How ICT4D Research Fails the Poor

Title: How ICT4D Research Fails the Poor
Author: Roger W. Harris
Source: Taylor & Francis Online
Date (published): 27/03/2015
Date (accessed): 16/05/2016
Type of information: research report
Language: English
On-line access: yes
Abstract: Research can improve development policies and practices and funders increasingly require evidence of such socioeconomic impact from their investments. This article questions whether information and communication technologies for development (ICT4D) research conforms to the requirements for achieving socioeconomic impact. We report on a literature review of the impact of research in international development and a survey of ICT4D researchers who assessed the extent to which they follow practices for achieving socioeconomic impact. The findings suggest that while ICT4D researchers are interested in influencing both practice and policy, they are less inclined toward the activities that would make this happen, especially engaging with users of their research and communicating their findings to a wider audience. Their institutions do not provide incentives for researchers to adopt these practices. ICT4D researchers and their institutions should engage more closely with the users of their research through more and better communications with the public, especially through the use of information and communication technologies.

State of Connectivity 2015: A Report on Global Internet Access

Title: State of Connectivity 2015: A Report on Global Internet Access
Source: Facebook Newsroom
Date (published): 21/02/2016
Date (accessed): 16/05/2016
Type of information: research report
Language: English
On-line access: yes
Abstract: State of Connectivity 2015: A Report on Global Internet Access, the second annual study by Facebook, takes a close look at the current state of global internet connectivity, how it has changed since 2014 and how we can use the data identified to generate new insights.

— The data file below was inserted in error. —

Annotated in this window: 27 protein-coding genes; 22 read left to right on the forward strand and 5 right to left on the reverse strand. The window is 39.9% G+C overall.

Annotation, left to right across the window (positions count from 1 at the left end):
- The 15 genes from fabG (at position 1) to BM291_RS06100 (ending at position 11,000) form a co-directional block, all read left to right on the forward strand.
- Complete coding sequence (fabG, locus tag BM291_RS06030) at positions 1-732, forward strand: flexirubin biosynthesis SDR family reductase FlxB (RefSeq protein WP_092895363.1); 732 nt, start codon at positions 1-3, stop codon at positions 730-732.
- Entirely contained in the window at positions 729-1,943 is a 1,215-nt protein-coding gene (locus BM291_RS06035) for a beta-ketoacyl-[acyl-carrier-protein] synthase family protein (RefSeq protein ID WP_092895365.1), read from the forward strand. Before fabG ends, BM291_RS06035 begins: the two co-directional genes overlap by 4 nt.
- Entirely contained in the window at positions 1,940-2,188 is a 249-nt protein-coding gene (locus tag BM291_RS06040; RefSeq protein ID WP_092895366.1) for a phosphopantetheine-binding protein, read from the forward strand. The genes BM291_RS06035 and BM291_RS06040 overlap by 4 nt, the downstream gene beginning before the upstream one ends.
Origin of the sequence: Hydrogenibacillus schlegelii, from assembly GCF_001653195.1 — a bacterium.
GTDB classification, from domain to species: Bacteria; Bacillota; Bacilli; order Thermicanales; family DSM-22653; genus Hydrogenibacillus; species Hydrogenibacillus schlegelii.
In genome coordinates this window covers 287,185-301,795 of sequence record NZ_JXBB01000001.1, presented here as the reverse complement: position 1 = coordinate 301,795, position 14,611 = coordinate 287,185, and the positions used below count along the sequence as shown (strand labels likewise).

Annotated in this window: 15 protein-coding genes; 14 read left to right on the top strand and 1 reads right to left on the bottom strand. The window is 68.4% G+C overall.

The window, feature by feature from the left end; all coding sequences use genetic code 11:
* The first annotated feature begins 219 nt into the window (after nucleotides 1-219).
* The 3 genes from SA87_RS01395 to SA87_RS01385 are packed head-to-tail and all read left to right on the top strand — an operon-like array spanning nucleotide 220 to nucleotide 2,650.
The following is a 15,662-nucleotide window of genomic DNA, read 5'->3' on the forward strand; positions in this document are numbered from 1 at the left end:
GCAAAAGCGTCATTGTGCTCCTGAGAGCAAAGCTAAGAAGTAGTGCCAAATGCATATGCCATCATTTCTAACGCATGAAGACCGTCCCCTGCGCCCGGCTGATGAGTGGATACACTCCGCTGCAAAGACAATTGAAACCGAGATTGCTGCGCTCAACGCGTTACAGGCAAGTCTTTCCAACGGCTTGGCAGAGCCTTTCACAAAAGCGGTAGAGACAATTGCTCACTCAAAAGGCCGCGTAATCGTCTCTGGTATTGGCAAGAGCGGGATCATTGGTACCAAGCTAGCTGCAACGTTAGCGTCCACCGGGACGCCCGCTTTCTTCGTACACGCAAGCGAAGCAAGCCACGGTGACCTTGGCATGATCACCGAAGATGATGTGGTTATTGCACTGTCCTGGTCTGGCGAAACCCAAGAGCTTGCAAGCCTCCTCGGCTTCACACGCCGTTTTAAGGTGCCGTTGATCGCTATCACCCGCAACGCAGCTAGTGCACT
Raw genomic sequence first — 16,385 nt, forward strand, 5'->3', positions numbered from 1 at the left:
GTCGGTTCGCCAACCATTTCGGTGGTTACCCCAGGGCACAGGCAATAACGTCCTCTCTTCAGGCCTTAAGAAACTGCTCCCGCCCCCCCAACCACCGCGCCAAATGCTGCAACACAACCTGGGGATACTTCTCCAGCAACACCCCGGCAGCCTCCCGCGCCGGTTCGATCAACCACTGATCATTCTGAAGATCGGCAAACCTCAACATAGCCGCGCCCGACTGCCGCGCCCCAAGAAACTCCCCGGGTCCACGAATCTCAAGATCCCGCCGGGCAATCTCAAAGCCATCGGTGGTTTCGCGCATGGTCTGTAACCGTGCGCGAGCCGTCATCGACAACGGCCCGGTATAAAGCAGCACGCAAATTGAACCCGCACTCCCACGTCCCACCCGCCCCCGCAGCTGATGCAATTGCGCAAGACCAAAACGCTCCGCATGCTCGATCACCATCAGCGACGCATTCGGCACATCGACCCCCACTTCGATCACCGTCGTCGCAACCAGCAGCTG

Radio Days In Afghanistan

Title: Radio Days In Afghanistan
Author: Djaounsede Pardon Madjiangar
Source: World Food Programme
Date (published): 24/02/2016
Date (accessed): 16/05/2016
Type of information: blog post
Language: English
On-line access: yes
Abstract: Getting accurate and reliable market information has always been challenging for farmers living in Afghanistan’s remote rural areas. But a community-based radio is now playing a role in filling the information gap, reducing transaction costs and increasing farmers’ incomes.

How students in Uruguayan schools are being taught English over the Internet by teachers in Argentina - and in the UK & the Philippines

Title: How students in Uruguayan schools are being taught English over the Internet by teachers in Argentina - and in the UK & the Philippines
Author: Michael Trucano
Source: Edutech - A World Bank Blog on ICT use in Education
Date (published): 06/05/2016
Date (accessed): 16/05/2016
Type of information: blog post
Language: English
On-line access: yes
Abstract: Recognizing its relevance in the global marketplace, the small South American country of Uruguay has placed increasing emphasis on improving the abilities of its schoolchildren to speak English. In trying to achieve this objective, however, it has faced a very acute resource constraint: There just aren't enough qualified teachers of English working in Uruguayan schools.

Using Text Messages to Improve Reproductive Health In Ghana

Title: Using Text Messages to Improve Reproductive Health In Ghana
Source: Innovations for Poverty Action (IPA)
Date (accessed): 16/05/2016
Type of information: reserach report
Language: English
On-line access: yes